“Concepts create idols; only wonder grasps anything” – St. Gregory of Nyssa
The difficulty in distinguishing faith from belief is immense. This is primarily so because of our post-Enlightenment penchant for conceptualization and rationality within the framework those concepts create. Yet for the present I will attempt to distinguish the concepts of faith from the concepts of belief with an eye towards how biblical faith is not a concept, but a life.
Conceptually, beliefs are the mechanism we use to make sense of the world; they are the ideological boundaries we impose on our experiences in order to make sense of them. In order for me to maintain a firm grip on reality I must be able to assign some sort of category or label to my experiences. These categories can be quite broad, such as “bad” or “good,” or they can be nuanced such as “progressive” or “creative.”
Faith, as we conceive of it, is the assurance that our experiences will fit into the categorical structures of our beliefs; the confidence that our understanding of reality is right. In this way, our faith is subsumed beneath the heading of belief and relegated to the subservient role of confirming our beliefs.
And so in a conceptual sense, we have indeed created an idol of belief for ourselves. Our faith is to be in God, not in our beliefs. But when our beliefs are given primacy over faith, they are unconsciously given the authority to construct the framework for who God is.
It would be nice and pleasant if at this point I could saying “Instead, the bible says…” and rattle of some perfectly obvious scripture. But that option is unavailable to me, because the bible does not conceptualize faith and belief in this way. In fact, it does not conceptualize at all; that is part of the problem with how we read the bible period – conceptually. When we function within the conceptual structure of beliefs that I have just outlined, we read Hebrews 11:1, “Now faith is the confidence in what we hope for, the assurance of what we cannot see,” to assure us of the reality of our structures of belief. But then we go on and continue reading chapters 11 and 12, and we get confused because this is not how the bible talks about faith. When Abraham’s faith obeyed God by leaving his home and going where he did not know, we stumble, because faith led Abraham into uncertainty; into experiences that his beliefs could not contain.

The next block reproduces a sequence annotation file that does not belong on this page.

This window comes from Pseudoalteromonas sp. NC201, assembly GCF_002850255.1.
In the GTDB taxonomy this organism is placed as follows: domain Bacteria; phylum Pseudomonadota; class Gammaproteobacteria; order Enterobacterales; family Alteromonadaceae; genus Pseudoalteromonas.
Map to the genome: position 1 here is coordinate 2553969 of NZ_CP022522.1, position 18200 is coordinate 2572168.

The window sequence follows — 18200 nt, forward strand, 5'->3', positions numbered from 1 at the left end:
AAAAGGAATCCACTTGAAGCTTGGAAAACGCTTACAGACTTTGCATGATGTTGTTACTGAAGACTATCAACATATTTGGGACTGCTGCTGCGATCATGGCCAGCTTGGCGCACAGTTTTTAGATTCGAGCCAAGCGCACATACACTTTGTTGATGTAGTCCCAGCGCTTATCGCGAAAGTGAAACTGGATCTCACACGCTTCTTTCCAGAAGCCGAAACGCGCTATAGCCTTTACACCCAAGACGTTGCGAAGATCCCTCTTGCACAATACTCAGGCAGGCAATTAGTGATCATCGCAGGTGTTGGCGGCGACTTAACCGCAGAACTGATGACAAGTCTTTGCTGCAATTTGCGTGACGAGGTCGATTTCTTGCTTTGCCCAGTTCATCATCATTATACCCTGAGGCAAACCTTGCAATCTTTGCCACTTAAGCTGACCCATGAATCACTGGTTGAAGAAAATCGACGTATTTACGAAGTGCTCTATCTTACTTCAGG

This is the crucial turn: faith leads us into experiences that our beliefs cannot contain. They are mysterious. They are mysterious even years after they occur. I think that what St. Gregory was getting at in the quote above was that our concepts of things (St. Gregory was a Platonist, meaning he considered ideas to be real entities, nouns if you will) cannot take the place of radical openness to what God is doing. God will always offend our sensibilities and personal sense of righteousness. God is constantly offending and upsetting my beliefs. And faith in God will always lead us out of certainty and into the assurance of what we cannot comprehend.
NEXT WEEK: Beyond the concept of faith and into the realm of living.